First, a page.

Kansas Deer/Vehicle Collisions Peak In November
Nov. 1, 2004 (04-146)
FOR IMMEDIATE RELEASE
News Contact: Stan Whitley, (785) 296-3585
Kansas deer/vehicle collisions peak in November
You know that deer in the headlights look? In Kansas, it’s an all too common occurrence in the month of November.
KDOT statistics show that November has been the month when the highest number of deer/vehicle collisions occur.
Motorists are encouraged to be on particularly high alert November 17 - historically the day deer/vehicle collisions
peak in the state.
“Last year we had 2,000 deer/vehicle collisions in the month of November and 75 of those collisions occurred
on the 17th,” said Deb Miller, KDOT Secretary of Transportation. “These collisions can result in deaths, injuries
and millions of dollars in property damage. Motorists' awareness and defensive driving can play vital roles in helping
us address this serious safety concern."
One of the main reasons there is a greater potential for being in a deer/vehicle accident in November is the deer
mating season. Deer are particularly active during this period in November and December.
In addition, deer tend to widen their foraging range as they build up their fat reserves for the winter. And,
they often migrate from one foraging range to another during the early winter, exposing themselves to risks, like
highways. A reduction in daylight hours also contributes to increased deer/vehicle collisions.
Last year there were 9,108 deer/vehicle collisions in Kansas that resulted in 332 injuries. Deer/vehicle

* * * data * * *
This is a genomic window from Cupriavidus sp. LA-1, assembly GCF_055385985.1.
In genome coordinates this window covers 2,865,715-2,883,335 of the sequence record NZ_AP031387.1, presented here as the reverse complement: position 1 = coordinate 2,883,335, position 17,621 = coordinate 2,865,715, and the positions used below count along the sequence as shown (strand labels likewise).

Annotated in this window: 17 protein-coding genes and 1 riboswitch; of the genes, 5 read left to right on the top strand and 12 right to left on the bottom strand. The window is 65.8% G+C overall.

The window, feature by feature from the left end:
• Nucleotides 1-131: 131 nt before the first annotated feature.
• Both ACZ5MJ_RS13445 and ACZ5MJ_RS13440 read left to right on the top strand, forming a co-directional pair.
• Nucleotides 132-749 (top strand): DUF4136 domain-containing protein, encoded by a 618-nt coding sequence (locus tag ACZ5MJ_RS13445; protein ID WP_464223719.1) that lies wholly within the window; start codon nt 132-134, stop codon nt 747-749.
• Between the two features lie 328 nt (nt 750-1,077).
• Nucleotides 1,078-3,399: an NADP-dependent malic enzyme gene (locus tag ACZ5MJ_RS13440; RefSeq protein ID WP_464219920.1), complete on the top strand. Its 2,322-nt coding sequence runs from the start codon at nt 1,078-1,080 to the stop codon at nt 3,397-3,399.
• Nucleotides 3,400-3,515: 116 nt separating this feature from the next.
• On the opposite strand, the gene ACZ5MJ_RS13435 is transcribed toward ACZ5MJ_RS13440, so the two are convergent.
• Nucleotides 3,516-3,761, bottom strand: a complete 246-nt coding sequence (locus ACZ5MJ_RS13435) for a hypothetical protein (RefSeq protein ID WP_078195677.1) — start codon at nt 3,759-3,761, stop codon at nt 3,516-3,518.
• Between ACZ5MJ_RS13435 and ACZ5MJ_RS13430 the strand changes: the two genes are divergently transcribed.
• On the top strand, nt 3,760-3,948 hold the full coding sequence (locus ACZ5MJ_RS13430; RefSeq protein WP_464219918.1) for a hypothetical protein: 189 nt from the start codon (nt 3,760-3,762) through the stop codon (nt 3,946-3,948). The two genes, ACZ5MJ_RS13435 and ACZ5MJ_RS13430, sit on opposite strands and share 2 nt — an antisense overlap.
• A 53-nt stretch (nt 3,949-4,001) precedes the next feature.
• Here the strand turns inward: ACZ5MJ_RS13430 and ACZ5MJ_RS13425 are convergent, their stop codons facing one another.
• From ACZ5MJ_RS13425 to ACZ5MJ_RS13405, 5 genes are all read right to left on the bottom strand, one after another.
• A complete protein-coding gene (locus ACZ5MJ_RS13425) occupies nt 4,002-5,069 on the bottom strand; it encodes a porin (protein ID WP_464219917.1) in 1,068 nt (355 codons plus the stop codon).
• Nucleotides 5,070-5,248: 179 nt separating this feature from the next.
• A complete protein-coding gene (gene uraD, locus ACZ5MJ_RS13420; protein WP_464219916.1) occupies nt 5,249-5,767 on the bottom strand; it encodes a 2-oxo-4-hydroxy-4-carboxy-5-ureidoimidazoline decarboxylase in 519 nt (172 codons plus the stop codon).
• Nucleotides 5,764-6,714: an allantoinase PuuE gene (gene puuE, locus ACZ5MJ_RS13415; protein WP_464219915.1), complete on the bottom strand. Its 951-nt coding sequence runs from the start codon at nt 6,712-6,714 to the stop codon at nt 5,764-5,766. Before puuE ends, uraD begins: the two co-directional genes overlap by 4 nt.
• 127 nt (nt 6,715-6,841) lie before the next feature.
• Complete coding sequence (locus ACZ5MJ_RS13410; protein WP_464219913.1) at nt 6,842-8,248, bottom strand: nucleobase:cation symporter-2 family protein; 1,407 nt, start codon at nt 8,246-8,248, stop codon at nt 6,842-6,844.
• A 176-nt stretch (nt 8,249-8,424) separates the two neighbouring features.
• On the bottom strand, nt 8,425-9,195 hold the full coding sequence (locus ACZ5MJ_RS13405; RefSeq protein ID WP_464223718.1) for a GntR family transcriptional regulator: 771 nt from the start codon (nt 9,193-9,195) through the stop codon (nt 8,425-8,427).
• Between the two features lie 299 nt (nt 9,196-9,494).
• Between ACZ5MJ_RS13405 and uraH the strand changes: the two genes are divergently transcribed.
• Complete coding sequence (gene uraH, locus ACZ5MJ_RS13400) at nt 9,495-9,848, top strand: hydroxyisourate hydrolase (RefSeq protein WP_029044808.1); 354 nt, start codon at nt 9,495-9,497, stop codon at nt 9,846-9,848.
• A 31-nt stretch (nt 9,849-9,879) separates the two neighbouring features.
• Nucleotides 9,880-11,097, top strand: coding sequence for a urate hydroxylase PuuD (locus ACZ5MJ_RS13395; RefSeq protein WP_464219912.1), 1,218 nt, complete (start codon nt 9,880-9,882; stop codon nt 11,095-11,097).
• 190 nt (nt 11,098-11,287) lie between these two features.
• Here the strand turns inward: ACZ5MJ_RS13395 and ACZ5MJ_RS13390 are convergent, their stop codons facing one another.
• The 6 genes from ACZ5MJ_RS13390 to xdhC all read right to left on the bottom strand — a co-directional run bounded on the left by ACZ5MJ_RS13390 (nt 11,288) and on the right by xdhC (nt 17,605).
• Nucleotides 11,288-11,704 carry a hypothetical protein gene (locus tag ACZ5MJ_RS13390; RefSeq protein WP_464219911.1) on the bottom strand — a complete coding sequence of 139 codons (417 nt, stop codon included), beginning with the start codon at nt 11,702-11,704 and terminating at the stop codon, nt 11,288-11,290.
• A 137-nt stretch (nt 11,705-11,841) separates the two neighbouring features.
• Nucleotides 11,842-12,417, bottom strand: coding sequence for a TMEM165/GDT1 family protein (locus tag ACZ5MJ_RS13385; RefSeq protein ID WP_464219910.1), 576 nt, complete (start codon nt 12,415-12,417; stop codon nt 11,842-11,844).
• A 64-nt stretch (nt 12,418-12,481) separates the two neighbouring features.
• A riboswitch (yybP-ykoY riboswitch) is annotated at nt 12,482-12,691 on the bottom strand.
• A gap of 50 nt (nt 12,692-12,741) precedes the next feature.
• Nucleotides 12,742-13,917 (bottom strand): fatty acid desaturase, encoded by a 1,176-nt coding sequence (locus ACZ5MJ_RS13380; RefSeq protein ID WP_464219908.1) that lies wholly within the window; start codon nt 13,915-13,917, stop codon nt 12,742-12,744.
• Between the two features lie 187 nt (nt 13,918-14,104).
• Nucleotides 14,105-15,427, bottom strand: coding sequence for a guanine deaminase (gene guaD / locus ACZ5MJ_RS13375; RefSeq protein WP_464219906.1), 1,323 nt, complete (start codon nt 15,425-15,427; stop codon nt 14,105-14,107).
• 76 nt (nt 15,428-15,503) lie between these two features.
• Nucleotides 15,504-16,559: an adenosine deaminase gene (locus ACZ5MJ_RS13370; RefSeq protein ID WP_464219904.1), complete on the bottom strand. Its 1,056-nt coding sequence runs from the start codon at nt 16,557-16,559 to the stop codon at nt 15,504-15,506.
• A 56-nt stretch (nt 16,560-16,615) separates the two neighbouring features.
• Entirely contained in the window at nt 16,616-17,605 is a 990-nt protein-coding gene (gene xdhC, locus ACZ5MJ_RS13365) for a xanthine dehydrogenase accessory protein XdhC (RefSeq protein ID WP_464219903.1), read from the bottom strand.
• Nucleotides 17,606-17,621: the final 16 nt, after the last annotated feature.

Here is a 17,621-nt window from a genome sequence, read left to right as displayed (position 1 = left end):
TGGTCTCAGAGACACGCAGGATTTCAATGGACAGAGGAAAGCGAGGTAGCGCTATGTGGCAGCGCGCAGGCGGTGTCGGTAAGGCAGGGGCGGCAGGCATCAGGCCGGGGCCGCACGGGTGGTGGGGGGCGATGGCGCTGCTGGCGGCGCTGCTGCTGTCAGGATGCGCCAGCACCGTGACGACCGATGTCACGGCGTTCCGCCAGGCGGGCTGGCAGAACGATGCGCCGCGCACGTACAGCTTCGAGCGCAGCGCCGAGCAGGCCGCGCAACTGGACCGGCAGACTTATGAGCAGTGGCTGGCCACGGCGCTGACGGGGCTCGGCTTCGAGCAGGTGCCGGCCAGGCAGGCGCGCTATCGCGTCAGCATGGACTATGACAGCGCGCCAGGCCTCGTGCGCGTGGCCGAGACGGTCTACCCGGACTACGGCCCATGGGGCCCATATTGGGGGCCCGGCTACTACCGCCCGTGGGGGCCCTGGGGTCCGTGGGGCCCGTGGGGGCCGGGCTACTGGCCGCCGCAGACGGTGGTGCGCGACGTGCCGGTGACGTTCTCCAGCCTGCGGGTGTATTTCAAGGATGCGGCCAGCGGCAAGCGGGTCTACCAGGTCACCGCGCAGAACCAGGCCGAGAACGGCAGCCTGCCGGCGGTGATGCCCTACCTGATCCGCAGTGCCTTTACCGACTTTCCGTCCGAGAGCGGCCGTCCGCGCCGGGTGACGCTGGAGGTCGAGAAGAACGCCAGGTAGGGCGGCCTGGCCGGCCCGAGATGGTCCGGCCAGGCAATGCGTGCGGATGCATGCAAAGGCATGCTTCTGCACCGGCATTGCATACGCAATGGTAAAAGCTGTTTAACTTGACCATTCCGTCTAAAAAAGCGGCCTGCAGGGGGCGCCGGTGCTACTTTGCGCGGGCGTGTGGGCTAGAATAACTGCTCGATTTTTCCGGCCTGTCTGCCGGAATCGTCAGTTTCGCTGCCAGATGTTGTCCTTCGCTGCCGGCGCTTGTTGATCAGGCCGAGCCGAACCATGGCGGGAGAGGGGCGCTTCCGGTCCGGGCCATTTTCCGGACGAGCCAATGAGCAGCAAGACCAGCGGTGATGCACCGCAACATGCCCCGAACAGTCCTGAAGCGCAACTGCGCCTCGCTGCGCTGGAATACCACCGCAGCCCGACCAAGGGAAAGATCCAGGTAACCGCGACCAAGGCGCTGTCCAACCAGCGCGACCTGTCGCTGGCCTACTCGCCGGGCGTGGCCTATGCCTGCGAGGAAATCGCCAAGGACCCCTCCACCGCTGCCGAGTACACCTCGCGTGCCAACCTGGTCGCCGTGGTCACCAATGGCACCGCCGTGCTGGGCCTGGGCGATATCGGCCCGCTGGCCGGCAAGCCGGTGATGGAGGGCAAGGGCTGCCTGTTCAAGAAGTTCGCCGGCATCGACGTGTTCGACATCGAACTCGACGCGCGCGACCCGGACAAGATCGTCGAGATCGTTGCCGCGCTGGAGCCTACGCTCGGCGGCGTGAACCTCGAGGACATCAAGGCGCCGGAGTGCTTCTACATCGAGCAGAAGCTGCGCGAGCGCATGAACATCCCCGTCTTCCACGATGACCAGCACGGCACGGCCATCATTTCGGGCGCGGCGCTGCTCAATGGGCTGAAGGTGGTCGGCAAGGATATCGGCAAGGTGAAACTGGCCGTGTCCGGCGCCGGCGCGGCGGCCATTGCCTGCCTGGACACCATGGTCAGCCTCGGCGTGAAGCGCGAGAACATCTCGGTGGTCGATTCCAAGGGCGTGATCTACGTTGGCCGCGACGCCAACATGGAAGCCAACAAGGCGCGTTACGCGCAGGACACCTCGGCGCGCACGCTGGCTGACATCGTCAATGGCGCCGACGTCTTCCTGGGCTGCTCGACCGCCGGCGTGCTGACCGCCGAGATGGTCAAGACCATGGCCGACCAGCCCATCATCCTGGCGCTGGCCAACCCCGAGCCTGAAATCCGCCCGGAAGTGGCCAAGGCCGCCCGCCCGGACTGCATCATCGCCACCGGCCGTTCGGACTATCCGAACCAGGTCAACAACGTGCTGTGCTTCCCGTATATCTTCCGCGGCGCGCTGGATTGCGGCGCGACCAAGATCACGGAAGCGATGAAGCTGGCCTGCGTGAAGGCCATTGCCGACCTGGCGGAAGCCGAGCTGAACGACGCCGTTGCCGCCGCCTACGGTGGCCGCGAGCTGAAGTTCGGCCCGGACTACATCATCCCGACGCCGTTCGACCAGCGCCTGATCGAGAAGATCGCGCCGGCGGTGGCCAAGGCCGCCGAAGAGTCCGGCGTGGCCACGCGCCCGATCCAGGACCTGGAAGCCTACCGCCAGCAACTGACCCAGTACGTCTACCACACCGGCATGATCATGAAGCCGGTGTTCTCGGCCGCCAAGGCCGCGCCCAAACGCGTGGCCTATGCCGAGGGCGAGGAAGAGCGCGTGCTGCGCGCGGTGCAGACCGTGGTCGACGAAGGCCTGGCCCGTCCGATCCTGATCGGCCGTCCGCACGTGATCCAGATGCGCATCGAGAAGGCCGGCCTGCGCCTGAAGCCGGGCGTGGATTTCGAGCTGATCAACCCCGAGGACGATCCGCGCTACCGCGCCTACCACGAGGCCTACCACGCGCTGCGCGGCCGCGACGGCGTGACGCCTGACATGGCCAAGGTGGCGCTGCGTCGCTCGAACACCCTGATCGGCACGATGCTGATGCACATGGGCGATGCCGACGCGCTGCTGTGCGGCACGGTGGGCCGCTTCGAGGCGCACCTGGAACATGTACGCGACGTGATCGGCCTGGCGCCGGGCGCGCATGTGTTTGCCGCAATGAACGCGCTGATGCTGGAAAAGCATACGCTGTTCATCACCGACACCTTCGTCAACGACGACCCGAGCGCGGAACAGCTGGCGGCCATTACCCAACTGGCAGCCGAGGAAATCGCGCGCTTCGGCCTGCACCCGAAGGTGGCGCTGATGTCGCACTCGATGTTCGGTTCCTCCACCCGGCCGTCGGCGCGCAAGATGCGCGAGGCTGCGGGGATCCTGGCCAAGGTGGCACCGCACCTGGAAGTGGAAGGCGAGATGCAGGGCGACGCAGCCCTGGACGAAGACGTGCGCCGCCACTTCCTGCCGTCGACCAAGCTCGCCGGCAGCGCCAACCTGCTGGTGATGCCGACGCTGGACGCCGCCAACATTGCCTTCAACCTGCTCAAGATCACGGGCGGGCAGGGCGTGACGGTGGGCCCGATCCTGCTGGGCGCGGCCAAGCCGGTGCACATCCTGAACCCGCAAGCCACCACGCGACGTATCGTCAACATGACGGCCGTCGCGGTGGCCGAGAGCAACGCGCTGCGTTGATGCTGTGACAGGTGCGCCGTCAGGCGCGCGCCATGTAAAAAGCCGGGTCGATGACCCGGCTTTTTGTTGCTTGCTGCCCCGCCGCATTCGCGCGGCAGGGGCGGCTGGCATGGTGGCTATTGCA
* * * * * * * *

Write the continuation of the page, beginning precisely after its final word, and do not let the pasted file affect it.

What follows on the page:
collisions peaked in 1999 at 10,312, but the good news is the number of collisions has gone down the past two years.
Deer/vehicle collisions occurred in every Kansas county last year (See
map below). In 37 Kansas counties, 30 percent or more of all their accidents
were deer related. Johnson County had the most accidents with 369, followed
by Sedgwick County with 322 and Leavenworth County with 302.
KDOT encourages motorists to observe the following tips to avoid deer collisions:
- Be especially watchful at dawn and dusk when deer are particularly active
- Deer seldom travel alone. Chances are that if you see one deer crossing a road, there are others nearby
- Reduce your speed and be alert near wooded areas or green spaces like parks or golf courses and near water
sources like streams or ponds
- Don’t swerve to avoid a collision with a deer. The most serious accidents occur when motorists are
taking evasive action.
- Watch out for deer crossing signs, and always wear a seat belt